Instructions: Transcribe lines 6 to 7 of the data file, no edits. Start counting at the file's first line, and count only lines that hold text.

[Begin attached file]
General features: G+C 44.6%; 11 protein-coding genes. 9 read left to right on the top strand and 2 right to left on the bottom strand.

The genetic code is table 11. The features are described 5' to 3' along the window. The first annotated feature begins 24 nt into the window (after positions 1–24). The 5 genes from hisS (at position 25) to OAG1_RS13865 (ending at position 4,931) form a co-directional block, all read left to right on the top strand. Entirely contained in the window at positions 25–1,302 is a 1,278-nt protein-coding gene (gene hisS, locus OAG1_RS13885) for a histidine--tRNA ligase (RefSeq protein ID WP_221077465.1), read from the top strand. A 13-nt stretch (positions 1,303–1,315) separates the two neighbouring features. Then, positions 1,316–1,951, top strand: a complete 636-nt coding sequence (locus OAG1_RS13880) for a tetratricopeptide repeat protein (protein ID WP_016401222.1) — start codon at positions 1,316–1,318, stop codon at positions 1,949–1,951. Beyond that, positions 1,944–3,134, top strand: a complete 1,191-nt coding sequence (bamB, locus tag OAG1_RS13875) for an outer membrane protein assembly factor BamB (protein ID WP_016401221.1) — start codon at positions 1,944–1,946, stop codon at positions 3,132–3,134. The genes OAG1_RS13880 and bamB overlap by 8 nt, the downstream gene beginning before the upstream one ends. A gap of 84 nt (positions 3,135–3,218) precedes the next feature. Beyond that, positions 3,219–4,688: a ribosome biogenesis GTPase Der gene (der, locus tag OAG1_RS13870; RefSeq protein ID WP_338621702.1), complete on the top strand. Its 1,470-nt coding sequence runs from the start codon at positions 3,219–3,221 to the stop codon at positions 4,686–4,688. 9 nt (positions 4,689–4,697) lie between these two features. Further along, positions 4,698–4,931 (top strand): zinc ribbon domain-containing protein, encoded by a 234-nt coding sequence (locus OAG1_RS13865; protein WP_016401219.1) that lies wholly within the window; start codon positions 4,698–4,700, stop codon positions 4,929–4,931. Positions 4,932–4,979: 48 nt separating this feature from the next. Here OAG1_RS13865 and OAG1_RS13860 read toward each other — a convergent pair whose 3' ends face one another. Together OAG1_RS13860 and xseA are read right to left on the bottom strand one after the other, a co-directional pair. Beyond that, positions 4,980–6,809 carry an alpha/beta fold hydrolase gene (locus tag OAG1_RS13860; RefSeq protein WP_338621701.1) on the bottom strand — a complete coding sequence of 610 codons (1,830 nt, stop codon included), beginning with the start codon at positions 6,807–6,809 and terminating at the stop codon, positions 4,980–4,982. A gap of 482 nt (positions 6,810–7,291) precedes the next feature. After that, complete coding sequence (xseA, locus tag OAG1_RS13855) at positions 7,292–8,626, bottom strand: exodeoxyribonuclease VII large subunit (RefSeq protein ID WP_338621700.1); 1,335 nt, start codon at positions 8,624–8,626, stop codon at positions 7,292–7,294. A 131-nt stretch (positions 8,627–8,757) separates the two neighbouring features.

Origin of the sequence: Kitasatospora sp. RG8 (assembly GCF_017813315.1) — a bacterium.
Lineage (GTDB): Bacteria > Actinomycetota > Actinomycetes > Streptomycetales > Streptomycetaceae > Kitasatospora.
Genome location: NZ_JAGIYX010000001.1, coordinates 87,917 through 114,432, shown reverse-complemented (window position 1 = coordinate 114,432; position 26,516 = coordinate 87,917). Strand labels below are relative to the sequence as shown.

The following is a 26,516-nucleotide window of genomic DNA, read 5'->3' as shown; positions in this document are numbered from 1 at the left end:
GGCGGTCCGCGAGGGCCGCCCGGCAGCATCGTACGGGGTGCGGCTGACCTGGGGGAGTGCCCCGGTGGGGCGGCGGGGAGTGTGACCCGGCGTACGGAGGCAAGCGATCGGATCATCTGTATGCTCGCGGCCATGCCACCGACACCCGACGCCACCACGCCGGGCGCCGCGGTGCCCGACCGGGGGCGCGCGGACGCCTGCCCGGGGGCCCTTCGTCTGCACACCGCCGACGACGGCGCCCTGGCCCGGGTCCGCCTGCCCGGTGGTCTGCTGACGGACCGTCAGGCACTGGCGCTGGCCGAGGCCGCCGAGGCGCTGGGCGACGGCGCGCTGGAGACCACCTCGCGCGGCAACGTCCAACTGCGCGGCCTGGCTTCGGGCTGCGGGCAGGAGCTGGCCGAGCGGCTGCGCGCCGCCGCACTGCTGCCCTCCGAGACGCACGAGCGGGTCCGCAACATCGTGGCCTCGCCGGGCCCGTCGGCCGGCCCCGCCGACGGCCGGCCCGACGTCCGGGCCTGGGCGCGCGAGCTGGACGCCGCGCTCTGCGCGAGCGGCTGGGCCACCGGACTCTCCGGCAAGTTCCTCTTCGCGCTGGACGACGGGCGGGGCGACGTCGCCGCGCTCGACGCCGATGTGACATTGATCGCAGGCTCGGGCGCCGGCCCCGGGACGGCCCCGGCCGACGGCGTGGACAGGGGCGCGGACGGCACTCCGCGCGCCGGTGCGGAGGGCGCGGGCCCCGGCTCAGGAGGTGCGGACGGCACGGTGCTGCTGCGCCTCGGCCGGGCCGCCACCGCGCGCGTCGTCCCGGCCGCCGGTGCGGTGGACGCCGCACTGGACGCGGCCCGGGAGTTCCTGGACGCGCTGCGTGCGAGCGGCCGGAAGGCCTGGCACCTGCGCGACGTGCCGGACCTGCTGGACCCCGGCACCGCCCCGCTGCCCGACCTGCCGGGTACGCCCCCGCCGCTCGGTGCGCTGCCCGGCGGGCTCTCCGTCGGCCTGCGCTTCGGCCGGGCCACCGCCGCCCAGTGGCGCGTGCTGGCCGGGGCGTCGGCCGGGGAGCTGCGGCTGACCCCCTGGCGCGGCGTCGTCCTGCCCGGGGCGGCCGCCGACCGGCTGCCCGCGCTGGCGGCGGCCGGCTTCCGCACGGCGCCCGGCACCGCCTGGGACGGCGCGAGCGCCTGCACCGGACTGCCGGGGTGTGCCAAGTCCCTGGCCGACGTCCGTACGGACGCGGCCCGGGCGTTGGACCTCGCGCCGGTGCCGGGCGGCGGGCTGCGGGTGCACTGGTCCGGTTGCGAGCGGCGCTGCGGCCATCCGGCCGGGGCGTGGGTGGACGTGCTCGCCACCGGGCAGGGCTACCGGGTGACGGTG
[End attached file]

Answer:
The following is a 26,516-nucleotide window of genomic DNA, read 5'->3' as shown; positions in this document are numbered from 1 at the left end:
GGCGGTCCGCGAGGGCCGCCCGGCAGCATCGTACGGGGTGCGGCTGACCTGGGGGAGTGCCCCGGTGGGGCGGCGGGGAGTGTGACCCGGCGTACGGAGGCAAGCGATCGGATCATCTGTATGCTCGCGGCCATGCCACCGACACCCGACGCCACCACGCCGGGCGCCGCGGTGCCCGACCGGGGGCGCGCGGACGCCTGCCCGGGGGCCCTTCGTCTGCACACCGCCGACGACGGCGCCCTGGCCCGGGTCCGCCTGCCCGGTGGTCTGCTGACGGACCGTCAGGCACTGGCGCTGGCCGAGGCCGCCGAGGCGCTGGGCGACGGCGCGCTGGAGACCACCTCGCGCGGCAACGTCCAACTGCGCGGCCTGGCTTCGGGCTGCGGGCAGGAGCTGGCCGAGCGGCTGCGCGCCGCCGCACTGCTGCCCTCCGAGACGCACGAGCGGGTCCGCAACATCGTGGCCTCGCCGGGCCCGTCGGCCGGCCCCGCCGACGGCCGGCCCGACGTCCGGGCCTGGGCGCGCGAGCTGGACGCCGCGCTCTGCGCGAGCGGCTGGGCCACCGGACTCTCCGGCAAGTTCCTCTTCGCGCTGGACGACGGGCGGGGCGACGTCGCCGCGCTCGACGCCGATGTGACATTGATCGCAGGCTCGGGCGCCGGCCCCGGGACGGCCCCGGCCGACGGCGTGGACAGGGGCGCGGACGGCACTCCGCGCGCCGGTGCGGAGGGCGCGGGCCCCGGCTCAGGAGGTGCGGACGGCACGGTGCTGCTGCGCCTCGGCCGGGCCGCCACCGCGCGCGTCGTCCCGGCCGCCGGTGCGGTGGACGCCGCACTGGACGCGGCCCGGGAGTTCCTGGACGCGCTGCGTGCGAGCGGCCGGAAGGCCTGGCACCTGCGCGACGTGCCGGACCTGCTGGACCCCGGCACCGCCCCGCTGCCCGACCTGCCGGGTACGCCCCCGCCGCTCGGTGCGCTGCCCGGCGGGCTCTCCGTCGGCCTGCGCTTCGGCCGGGCCACCGCCGCCCAGTGGCGCGTGCTGGCCGGGGCGTCGGCCGGGGAGCTGCGGCTGACCCCCTGGCGCGGCGTCGTCCTGCCCGGGGCGGCCGCCGACCGGCTGCCCGCGCTGGCGGCGGCCGGCTTCCGCACGGCGCCCGGCACCGCCTGGGACGGCGCGAGCGCCTGCACCGGACTGCCGGGGTGTGCCAAGTCCCTGGCCGACGTCCGTACGGACGCGGCCCGGGCGTTGGACCTCGCGCCGGTGCCGGGCGGCGGGCTGCGGGTGCACTGGTCCGGTTGCGAGCGGCGCTGCGGCCATCCGGCCGGGGCGTGGGTGGACGTGCTCGCCACCGGGCAGGGCTACCGGGTGACGGTG